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The brutal reality of being a Palestinian

December 11, 2015 at 9:01 am

Signing a petition demanding justice for the Palestinian people as a 13-year-old schoolgirl marked the start of what has become my lifetime commitment to their cause. From reading about the atrocities of Sabra and Shatila through to witnessing the aftermath of the Jenin Massacre and climbing on board a boat to break the Siege of Gaza, I thought that little more could have such an emotional impact on me as I joined countless others trying to raise awareness of the incredible injustices carried out by the state of Israel against the Palestinians.

It seems that there are no depths to which Israel will not plumb in its bid to destroy, degrade and brutalise the indigenous people of Palestinian, and all with the complicity of some of its neighbours and most European governments, plus the unconditional support of the powers that control Capitol Hill. Heroic former US President Jimmy Carter was right when he called Israel the “Apartheid” state; if the Palestinians were all black instead of olive-skinned, then the rest of the world would probably see more clearly the blatant discrimination which they face on a daily basis.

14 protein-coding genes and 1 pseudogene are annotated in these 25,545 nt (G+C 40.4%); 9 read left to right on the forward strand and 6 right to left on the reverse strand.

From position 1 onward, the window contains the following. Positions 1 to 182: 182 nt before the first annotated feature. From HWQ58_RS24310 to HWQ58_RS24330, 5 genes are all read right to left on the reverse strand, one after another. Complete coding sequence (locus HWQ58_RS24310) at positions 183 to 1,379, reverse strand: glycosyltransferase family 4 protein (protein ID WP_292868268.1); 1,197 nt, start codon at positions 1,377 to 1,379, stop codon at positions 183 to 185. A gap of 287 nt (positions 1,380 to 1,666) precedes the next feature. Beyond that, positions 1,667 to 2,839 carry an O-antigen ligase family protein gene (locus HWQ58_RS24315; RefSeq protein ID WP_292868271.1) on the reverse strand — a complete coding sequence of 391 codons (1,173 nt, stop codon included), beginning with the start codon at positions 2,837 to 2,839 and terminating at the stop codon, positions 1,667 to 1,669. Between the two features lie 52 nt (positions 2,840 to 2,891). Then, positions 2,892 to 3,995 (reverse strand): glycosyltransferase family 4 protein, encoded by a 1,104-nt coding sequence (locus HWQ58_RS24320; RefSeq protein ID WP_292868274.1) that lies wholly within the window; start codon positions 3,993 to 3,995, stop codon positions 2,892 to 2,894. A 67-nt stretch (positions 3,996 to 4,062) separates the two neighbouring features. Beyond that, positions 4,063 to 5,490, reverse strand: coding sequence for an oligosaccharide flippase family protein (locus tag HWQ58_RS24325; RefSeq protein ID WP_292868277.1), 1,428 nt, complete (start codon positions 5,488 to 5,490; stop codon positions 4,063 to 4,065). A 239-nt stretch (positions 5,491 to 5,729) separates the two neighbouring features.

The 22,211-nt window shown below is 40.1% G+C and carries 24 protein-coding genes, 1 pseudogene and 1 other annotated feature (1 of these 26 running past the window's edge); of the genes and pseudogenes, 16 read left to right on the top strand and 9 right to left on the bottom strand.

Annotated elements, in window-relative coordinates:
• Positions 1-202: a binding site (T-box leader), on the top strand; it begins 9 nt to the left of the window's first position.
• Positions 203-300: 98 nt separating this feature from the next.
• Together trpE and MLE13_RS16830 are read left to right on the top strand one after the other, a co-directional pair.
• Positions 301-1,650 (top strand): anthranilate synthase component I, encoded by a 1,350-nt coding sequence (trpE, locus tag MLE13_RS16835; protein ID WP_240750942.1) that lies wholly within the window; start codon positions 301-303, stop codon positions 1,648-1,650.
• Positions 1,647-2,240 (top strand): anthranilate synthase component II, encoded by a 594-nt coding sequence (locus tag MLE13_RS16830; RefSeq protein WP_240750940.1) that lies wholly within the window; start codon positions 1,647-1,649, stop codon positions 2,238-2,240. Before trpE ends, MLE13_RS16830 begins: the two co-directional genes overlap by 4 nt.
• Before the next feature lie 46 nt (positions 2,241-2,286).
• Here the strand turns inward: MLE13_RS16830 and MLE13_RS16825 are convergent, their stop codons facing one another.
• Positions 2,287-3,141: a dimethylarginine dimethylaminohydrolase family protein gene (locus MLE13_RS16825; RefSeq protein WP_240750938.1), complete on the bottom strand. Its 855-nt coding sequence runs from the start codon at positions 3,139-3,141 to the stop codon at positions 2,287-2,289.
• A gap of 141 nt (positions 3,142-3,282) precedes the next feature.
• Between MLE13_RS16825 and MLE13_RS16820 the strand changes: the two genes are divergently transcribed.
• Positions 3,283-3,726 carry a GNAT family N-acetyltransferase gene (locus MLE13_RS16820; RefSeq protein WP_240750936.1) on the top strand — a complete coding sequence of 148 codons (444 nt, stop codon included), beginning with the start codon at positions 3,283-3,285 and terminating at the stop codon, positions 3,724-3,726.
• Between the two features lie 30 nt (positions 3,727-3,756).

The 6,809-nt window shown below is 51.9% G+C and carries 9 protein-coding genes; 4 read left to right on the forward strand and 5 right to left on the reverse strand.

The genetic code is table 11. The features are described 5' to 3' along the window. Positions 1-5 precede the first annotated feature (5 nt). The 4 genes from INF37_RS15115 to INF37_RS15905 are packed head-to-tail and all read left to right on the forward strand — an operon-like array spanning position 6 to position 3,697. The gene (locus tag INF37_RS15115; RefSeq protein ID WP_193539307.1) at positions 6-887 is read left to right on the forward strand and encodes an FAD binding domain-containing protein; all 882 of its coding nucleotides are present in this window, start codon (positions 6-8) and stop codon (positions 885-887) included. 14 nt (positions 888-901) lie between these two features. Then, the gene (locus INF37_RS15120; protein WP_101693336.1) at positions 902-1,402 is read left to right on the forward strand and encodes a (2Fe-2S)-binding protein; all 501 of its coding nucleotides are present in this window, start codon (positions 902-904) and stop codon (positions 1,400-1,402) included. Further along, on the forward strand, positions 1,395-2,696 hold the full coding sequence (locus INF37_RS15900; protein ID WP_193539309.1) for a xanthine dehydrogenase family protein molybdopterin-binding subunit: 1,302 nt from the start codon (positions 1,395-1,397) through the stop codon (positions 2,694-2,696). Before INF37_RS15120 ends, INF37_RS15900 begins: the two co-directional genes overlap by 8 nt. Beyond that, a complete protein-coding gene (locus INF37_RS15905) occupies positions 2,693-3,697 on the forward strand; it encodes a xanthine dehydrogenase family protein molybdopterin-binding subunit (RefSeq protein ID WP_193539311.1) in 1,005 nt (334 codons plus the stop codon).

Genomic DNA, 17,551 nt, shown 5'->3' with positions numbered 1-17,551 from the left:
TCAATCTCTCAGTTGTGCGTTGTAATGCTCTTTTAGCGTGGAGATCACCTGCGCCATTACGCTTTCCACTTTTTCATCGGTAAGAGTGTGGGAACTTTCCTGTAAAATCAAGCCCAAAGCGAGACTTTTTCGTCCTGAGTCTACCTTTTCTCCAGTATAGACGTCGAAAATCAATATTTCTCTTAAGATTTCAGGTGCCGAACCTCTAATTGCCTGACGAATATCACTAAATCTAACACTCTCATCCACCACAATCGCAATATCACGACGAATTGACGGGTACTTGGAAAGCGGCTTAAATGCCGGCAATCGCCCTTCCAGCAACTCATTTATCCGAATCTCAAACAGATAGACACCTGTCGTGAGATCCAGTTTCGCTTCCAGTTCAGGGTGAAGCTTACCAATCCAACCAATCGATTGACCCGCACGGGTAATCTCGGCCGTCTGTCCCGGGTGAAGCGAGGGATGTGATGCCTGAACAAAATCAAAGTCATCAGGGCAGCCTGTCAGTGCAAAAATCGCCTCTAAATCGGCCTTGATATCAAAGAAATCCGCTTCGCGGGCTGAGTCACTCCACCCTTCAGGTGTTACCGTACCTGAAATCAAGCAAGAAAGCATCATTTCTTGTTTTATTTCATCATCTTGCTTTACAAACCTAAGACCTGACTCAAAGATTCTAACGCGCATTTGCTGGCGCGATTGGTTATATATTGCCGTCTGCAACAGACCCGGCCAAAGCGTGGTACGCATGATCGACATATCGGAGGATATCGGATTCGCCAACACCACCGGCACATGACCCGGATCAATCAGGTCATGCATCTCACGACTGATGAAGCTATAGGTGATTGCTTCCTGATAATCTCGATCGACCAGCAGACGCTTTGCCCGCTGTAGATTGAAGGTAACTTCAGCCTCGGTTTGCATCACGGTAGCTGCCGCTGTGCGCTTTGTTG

I thought that I was beyond being shocked by the antics of the Zionist state but I was wrong; something happened recently which took my breath away. It came by way of an email from an acquaintance I’d met in Egypt some years ago; the title was simple: “Gazan guy with Cancer”.

The message was only 39 words long and I’d like to share it with you. “There is a guy in Gaza who suffers from cancer. Can you find a way to get him to the UK to do the medical care that he needs? Any medical reports are ready to be sent to you.”

Most of us, wherever in the world we live, know some person or family which has been afflicted by cancer, such a terrible disease that even today a lot of people cannot bear to use the C-word. Having seen with my own eyes the pitiful resources available to doctors in Gaza, I cannot begin to imagine what it must be like to suffer from any illness in Palestine, let alone one as serious as cancer. Hospitals and clinics depend on charities and medical aid which very often cannot get through to those in need. Quite how cancer sufferers and their carers cope is beyond me.

I mulled over this particular email for a while. Had this been anywhere else in the world I would have gone to the media, organised an airlift, tugged on peoples’ heartstrings and raised tens of thousands of pounds over this man’s plight. However, the reality is that Palestine is largely a dirty word in the mainstream media; a turn-off; a cause to be avoided; so I knew that such a course of action would not work. Instead, I contacted a heroic little charity called Interpal.

The work of this British charity is recognised and admired universally except among US (and British) neocons and, of course, Israel; they have tried – and failed – to demonise the charity so much that it will be closed down. Emerging fearless and victorious from all sorts of court battles and legal clashes, I knew that if anyone could help this cancer sufferer, it would be Interpal, so I forwarded my friend’s email to the charity.